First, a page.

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Moody 'Wind River' is a harsh and heartbreaking journey into reservation life

“WIND RIVER” — 3 stars — Jeremy Renner, Elizabeth Olsen, Kelsey Asbille, Julia Jones; R (strong violence, a rape, disturbing images and language); in general release

Filmed in Utah and set on a Wyoming Indian reservation, “Wind River” is a somber and heartbreaking tribute to the plight of Native American women.

The story, which, per the film’s opening titles, is inspired by true events, is built around the murder investigation of an 18-year-old Native American woman named Natalie (Kelsey Asbille). When a Fish and Wildlife officer named Cory Lambert (Jeremy Renner) finds her frozen body while hunting a family of mountain lions on the Wind River Indian Reservation, an FBI agent named Jane Banner (Elizabeth Olsen) is brought in from Las Vegas to investigate.

It’s apparent even before the medical examination that Natalie was a rape victim and died after fleeing her attackers barefoot several miles into the snowy wilderness. A newcomer to both the climate and the culture, Banner convinces Lambert to assist her investigation, which is also bolstered by Ben (Graham Greene), the local reservation authority.

Lambert’s unique connection to the community and the tragedy are gradually revealed as the investigation proceeds. Separated from his Native American wife, Wilma (Julia Jones), and sharing custody of their son Casey (Teo Briones), Lambert is still mourning the loss of his own teenage daughter Emily, which helps him to connect to Natalie’s father, Martin (Gil Birmingham), in a way Banner cannot.

Director Taylor Sheridan plays “Wind River” as a slow burn, methodically working through the investigation while exploring the distrustful relationship between the residents of the reservation and the federal authorities. As the effort proceeds, we see the harsh day-to-day life of the reservation and slowly learn that the frigid wilderness has more secrets to share.

The third act, which finally reveals in flashback what happened to Natalie and her oil-rigger boyfriend, Matt (Jon Bernthal), is brutal and very difficult to watch. “Wind River” is a mostly quiet film, which makes its explosions of violence that much more poignant. is subtle and effective as Lambert, playing the same familiar traits he’s featured in past roles to emote the quiet, weathered wisdom of a man who chooses to live in a place where surviving feels like an accomplishment. Olsen is given a tricky balancing act, delicately juxtaposing her fish-out-of-water vulnerability with an inner toughness that is required once the investigation starts getting results.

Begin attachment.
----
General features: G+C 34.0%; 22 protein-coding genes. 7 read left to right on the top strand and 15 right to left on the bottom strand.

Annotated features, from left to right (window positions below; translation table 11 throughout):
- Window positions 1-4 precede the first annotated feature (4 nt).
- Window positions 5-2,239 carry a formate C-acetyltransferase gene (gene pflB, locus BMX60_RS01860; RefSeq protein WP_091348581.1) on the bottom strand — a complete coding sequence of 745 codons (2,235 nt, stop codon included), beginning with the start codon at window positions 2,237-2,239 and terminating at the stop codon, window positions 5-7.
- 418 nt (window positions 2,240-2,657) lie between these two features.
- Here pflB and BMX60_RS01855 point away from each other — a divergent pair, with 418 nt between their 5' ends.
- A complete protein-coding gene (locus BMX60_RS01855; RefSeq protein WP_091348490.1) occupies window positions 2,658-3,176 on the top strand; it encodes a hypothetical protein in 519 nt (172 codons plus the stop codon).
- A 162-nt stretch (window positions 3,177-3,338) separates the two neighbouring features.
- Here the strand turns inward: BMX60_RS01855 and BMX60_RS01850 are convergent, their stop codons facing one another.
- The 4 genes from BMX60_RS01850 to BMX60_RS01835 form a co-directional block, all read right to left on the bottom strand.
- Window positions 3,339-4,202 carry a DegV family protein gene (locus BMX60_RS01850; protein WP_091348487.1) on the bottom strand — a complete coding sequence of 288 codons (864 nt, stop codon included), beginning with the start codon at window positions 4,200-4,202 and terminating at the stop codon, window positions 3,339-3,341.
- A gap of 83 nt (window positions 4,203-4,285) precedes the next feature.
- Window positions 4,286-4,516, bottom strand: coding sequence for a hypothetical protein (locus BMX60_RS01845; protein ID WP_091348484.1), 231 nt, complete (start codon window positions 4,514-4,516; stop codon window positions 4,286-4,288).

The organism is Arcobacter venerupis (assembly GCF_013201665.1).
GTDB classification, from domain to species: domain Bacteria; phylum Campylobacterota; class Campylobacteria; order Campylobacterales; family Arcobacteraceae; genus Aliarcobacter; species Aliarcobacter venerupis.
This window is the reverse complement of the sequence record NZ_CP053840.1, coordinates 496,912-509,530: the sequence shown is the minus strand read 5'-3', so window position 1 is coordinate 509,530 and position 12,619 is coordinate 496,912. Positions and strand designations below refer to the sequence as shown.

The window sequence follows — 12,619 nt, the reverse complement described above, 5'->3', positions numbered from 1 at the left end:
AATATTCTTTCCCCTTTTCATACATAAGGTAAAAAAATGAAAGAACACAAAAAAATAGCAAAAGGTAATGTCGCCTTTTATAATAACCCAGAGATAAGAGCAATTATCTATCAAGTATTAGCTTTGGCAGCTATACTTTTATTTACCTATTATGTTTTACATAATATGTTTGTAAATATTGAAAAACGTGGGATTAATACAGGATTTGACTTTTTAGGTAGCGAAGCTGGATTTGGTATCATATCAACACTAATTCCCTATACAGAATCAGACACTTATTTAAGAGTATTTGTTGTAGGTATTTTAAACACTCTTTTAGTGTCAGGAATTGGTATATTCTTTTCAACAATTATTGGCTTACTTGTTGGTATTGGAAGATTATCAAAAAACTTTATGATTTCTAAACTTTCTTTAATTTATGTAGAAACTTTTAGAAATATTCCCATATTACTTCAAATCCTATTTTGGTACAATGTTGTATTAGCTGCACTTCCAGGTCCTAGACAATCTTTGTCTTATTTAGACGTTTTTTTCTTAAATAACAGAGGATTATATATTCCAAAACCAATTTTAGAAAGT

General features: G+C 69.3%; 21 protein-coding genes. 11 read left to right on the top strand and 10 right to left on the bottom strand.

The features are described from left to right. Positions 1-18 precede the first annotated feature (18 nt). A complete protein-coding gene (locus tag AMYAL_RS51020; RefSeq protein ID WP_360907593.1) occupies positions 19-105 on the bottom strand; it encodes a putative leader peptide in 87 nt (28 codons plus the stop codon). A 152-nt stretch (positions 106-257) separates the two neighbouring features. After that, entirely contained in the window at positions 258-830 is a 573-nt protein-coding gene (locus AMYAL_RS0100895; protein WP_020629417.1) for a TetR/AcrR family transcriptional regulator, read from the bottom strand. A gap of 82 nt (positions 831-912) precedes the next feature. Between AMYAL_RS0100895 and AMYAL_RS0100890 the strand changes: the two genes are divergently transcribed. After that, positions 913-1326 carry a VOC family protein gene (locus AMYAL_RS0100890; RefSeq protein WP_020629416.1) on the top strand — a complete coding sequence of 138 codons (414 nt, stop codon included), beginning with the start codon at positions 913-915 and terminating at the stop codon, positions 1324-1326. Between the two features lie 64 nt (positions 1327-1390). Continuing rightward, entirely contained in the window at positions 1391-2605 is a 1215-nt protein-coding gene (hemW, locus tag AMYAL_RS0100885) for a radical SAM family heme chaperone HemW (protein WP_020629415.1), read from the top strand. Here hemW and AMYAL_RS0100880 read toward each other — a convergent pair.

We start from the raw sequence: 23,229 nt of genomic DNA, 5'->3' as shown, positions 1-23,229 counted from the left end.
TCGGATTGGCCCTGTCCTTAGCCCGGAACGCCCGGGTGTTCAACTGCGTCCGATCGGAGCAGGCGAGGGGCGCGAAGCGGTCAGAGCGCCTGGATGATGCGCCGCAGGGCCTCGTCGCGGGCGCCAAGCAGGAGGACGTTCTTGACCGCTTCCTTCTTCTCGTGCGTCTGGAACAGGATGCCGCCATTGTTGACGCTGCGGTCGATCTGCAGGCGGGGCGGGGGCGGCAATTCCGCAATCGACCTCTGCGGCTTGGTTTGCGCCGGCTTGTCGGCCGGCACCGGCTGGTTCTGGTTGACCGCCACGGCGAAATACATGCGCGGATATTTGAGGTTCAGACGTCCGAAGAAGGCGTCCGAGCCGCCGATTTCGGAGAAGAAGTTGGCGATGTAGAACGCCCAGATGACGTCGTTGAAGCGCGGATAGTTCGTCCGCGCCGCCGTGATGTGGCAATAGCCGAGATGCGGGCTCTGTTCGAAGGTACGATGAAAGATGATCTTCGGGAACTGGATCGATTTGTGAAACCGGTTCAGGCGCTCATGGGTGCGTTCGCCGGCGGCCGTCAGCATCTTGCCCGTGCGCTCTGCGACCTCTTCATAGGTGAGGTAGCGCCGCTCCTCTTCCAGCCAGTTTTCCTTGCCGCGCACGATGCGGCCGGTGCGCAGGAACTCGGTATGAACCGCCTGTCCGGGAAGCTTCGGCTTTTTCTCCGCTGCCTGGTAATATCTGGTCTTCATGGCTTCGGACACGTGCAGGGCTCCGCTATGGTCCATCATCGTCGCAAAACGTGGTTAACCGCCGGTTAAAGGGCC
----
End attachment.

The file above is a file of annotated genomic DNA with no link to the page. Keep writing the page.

The landscape is also a character, though Sheridan doesn’t spend a lot of time lingering gratuitously on establishing shots. Here the Utah locations are presented as a kind of matter-of-fact reality, a harsh and unpredictable environment that is more interested in being brutal than poetic.

The brutality is reflected in “Wind River’s” characters, and the film, which was featured at the Sundance Film Festival earlier this year, explores the nature of vengeance and solitude as much as its other more explicit themes.

Because of the nature of its content, the prospect of seeing “Wind River,” though well-produced and well-acted, should give pause to sensitive viewers. It’s never gratuitous, but it isn’t exactly discreet, either. It’s an often heartbreaking and bleak movie that is more concerned with emotional vibrancy than fancy filmmaking, and it shares a message that will be difficult to forget.

“Wind River” is rated R for strong violence, a rape, disturbing images and language; running time: 107 minutes.